An appropriate light-shielding shutter may be disposed between the image-formation plane 9 or a recording area and the detector means 14, 15 or a reading area for simultaneously allowing a focusing image and a next image to be read from and recorded on, respectively, the sheet 10. Instead of the endless-belt stimulable phosphor sheet 10, a single stimulable phosphor sheet may be fed back and forth between the recording and reading areas for alternately recording and reading images. Alternatively, one or more stimulable phosphor sheets may be attached to an endless belt for being cyclically used to record and read images.

The image produced for focusing purpose may not be the same size as that of a final image, but may be obtained as a portion of the image by radiating stimulating light onto and detecting light emitted from only part of the entire image frame. This shortens the time required for reproducing the focusing image, and hence the focusing process can be effected more efficiently. As an alternative, a focusing image may be read as larger pixels than those of a final image for greater efficiency.

After a focusing image has been read from the sheet 10, it is not necessary to expose the sheet 10 to the erasing light if a next focusing image is to be recorded on the sheet 10. More specifically, the signal produced by reading the first focusing image is stored in a memory, and the second focusing image is then recorded on the sheet 10 over the sheet portion where the first focusing image was recorded. In the next image reading cycle, the stored signal of the first focusing image is subtracted from the entire read signal thereby to attain only the signal of the second focusing image.

The image produced for focusing purpose may be employed for determining a desired field of the final image. That is, the field search can be conducted by moving the specimen 8 or changing the position of the scanning area of the electron beam 2 little by little as done in the conventional electron microscope.

A shutter may be positioned between the specimen 8 and the electron gun 3 for preventing the electron beam from reaching and hence damaging the specimen 8 when the image thereof is not to be recorded.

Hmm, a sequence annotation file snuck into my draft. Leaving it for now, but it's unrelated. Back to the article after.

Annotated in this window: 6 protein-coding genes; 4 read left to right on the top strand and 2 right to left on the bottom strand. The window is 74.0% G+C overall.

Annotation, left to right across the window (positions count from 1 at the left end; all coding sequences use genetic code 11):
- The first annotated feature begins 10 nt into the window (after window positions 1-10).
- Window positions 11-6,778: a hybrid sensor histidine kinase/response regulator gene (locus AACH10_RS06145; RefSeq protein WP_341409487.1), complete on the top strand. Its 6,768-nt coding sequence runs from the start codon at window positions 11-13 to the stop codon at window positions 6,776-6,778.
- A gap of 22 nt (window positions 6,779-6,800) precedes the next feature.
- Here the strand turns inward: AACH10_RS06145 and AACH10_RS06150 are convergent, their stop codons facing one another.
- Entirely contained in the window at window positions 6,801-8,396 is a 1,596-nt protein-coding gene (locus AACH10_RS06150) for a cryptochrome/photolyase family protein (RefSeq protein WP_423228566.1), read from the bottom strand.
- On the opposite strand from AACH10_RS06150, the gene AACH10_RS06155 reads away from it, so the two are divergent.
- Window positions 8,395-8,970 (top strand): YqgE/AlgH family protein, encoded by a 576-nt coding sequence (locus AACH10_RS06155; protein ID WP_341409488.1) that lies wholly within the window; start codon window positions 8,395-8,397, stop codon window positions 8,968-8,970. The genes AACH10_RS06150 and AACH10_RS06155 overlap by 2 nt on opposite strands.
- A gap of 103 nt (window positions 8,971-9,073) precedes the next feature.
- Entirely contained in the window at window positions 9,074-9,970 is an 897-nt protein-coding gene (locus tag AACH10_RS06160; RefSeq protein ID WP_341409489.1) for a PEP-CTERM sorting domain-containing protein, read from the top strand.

The principles of the present invention can be employed for recording and reproducing the diffraction pattern of a specimen. FIG. 2 is explanatory of a method of a second embodiment for recording and reproducing such a diffraction pattern 8c. The electron microscope, generally denoted at 40, has an intermediate lens 41 disposed between the objective lens 6 and the projector lens 7. The diffraction pattern 8c of the specimen 8, which is formed on the rear focal plane of the objective lens 7, is magnified by the intermediate lens 102 and the projector lens 7 with their focal points on the rear focal plane of the objective lens 7 and is projected onto the image-formation plane 9. By placing the stimulable phosphor sheet 10 in the image-formation plane 9, the magnified image of the diffraction pattern 8c can be recorded by the electron beam 2 on the stimulable phosphor sheet 10. The recorded diffraction pattern 8c can be read in the same manner as described with reference to FIG. 1, and the read image can be displayed on the CRT or printed as a hard copy.

A recorded pattern or recorded information is determined by the recorded condition of a transmitted electron-beam image recorded on the stimulable phosphor sheet 10, the nature of the specimen 8, and the manner of recording the image. For eliminating any adverse effect arising from varied recording conditions or for obtaining an electron microscope image which can clearly be observed, such recorded information should be obtained prior to the reproduction of a visible image by which the specimen can be observed. The read-out gain (read-out condition) should be adjusted or the image-dependent signal should be processed by the obtained recorded information. Furthermore, the generation of a reproduced image which can effectively be observed requires that a scale factor (latitude: read-out condition) be determined in order to optimize the resolution of the reproduced image dependent on the contrast of the recorded pattern.